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On Death and Dying Paperback – 29 Mar 1973


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Product details

  • Paperback: 272 pages
  • Publisher: Routledge; New edition edition (29 Mar 1973)
  • Language: English
  • ISBN-10: 0415040159
  • ISBN-13: 978-0415040150
  • Product Dimensions: 2.5 x 14 x 21.6 cm
  • Average Customer Review: 4.3 out of 5 stars  See all reviews (41 customer reviews)
  • Amazon Bestsellers Rank: 329,643 in Books (See Top 100 in Books)

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"Life"A profound lesson for the living. --This text refers to an out of print or unavailable edition of this title.

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Customer Reviews

4.3 out of 5 stars

Most Helpful Customer Reviews

42 of 43 people found the following review helpful By Kurt Messick HALL OF FAME on 22 Dec 2005
Format: Hardcover
Elisabeth Kübler-Ross's book, 'On Death and Dying', is one of the classic works in the field, still used to educate and inform medical, counseling, and pastoral professionals since its original publication in the 1960s. Kübler-Ross did extensive research in the field by actually talking to those in the process of dying, something that had hitherto been considered taboo and an unthinkable, uncaring thing to do. Kübler-Ross asked for volunteers, and never pressured people to do or say anything they didn't want to. One of her unexpected discoveries was that the medical professionals were more reluctant to participate than were the patients, who quite often felt gratitude and relief at being able to be heard.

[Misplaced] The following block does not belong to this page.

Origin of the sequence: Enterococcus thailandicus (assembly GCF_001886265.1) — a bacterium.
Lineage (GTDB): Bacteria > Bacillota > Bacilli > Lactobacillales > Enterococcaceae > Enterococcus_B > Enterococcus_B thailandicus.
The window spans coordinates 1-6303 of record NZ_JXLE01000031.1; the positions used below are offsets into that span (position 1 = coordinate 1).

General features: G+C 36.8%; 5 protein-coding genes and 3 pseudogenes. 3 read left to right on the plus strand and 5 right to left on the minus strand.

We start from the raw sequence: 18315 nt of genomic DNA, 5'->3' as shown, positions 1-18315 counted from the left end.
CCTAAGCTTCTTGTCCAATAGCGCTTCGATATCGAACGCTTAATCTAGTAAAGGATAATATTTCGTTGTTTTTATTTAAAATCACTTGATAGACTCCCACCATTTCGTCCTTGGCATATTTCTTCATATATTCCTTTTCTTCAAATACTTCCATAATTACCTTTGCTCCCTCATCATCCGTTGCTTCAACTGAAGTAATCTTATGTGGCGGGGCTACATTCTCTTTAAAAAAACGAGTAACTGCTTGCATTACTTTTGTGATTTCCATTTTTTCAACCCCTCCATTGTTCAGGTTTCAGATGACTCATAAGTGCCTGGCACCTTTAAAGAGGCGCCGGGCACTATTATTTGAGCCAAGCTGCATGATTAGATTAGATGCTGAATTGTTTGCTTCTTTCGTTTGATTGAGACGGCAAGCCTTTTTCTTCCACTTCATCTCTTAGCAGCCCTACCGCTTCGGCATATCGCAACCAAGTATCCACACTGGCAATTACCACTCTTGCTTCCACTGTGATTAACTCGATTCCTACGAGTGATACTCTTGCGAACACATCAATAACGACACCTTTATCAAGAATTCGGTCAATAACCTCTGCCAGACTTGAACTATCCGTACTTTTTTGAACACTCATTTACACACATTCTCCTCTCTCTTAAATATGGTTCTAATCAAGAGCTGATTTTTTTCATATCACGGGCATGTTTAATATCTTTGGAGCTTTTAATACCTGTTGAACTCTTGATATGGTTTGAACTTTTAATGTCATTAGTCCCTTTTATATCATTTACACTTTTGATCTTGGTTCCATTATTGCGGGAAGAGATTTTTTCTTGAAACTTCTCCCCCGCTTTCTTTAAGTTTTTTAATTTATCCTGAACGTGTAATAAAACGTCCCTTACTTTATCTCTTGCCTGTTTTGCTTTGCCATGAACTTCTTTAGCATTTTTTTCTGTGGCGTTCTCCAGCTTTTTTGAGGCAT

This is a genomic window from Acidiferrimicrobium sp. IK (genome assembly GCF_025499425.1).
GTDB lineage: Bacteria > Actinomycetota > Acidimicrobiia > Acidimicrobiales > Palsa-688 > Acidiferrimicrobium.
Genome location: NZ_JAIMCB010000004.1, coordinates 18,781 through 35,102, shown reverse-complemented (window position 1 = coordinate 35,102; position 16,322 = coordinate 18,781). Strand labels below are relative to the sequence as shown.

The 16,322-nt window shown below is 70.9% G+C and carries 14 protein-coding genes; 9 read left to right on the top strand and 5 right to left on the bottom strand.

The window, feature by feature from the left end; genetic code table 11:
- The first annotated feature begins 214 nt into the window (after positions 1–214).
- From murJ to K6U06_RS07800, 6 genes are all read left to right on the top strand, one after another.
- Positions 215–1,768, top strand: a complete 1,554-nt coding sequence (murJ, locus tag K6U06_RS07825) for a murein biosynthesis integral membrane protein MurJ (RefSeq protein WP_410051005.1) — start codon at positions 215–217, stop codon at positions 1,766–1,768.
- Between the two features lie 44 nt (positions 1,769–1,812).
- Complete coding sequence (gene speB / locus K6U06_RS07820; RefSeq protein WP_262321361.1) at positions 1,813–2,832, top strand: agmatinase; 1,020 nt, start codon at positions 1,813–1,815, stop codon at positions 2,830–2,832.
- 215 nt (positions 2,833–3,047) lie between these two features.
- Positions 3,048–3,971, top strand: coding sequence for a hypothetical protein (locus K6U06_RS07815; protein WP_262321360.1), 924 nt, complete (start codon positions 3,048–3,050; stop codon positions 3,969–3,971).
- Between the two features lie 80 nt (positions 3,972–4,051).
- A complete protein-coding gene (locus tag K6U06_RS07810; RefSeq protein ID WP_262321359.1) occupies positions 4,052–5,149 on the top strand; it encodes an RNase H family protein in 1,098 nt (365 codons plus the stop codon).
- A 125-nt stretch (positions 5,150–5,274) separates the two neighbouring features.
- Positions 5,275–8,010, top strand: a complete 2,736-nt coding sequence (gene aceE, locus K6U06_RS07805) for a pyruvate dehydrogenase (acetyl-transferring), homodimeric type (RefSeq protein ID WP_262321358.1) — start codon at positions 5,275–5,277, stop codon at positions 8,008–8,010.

Kübler-Ross also spoke to families, and followed people through their ailments, sometimes to recovery, but most often to their death. She let the people guide her in her research: 'We do not always state explicitly [to the patient] that the patient is actually terminally ill. We attempt to elicit the patients' needs first, try to become aware of their strengths and weaknesses, and look for overt or hidden communications to determine how much a patient wants to face reality at a given moment.'
This caring approach was often an aggravation for Kübler-Ross and her staff, because they would know what the patient had been told but was not yet ready to face. Kübler-Ross recounts stories of attempts to deal with death in different ways; denial, anger, bargaining, depression, acceptance -- in fact, the various stages of grief were first recognised in Kübler-Ross's research.
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17 of 17 people found the following review helpful By R.A.Jones on 6 Jan 2010
Format: Paperback Verified Purchase
This book is superb. The updated version, written when the author herself was dying is an excellent help when facing the death of a friend. Understanding the stages of acceptance was important to all of us, and also to know that the emotions we were going through were normal - and that meant we could talk about them - not bad for a family where emotional communication is not our strong point.

I would strongly recommend this for anyone, but particularly for families where the children are dealing with the death of a parent. If they are old enough to get through the book (maybe 16+) then I hope it would be a help. It was for us.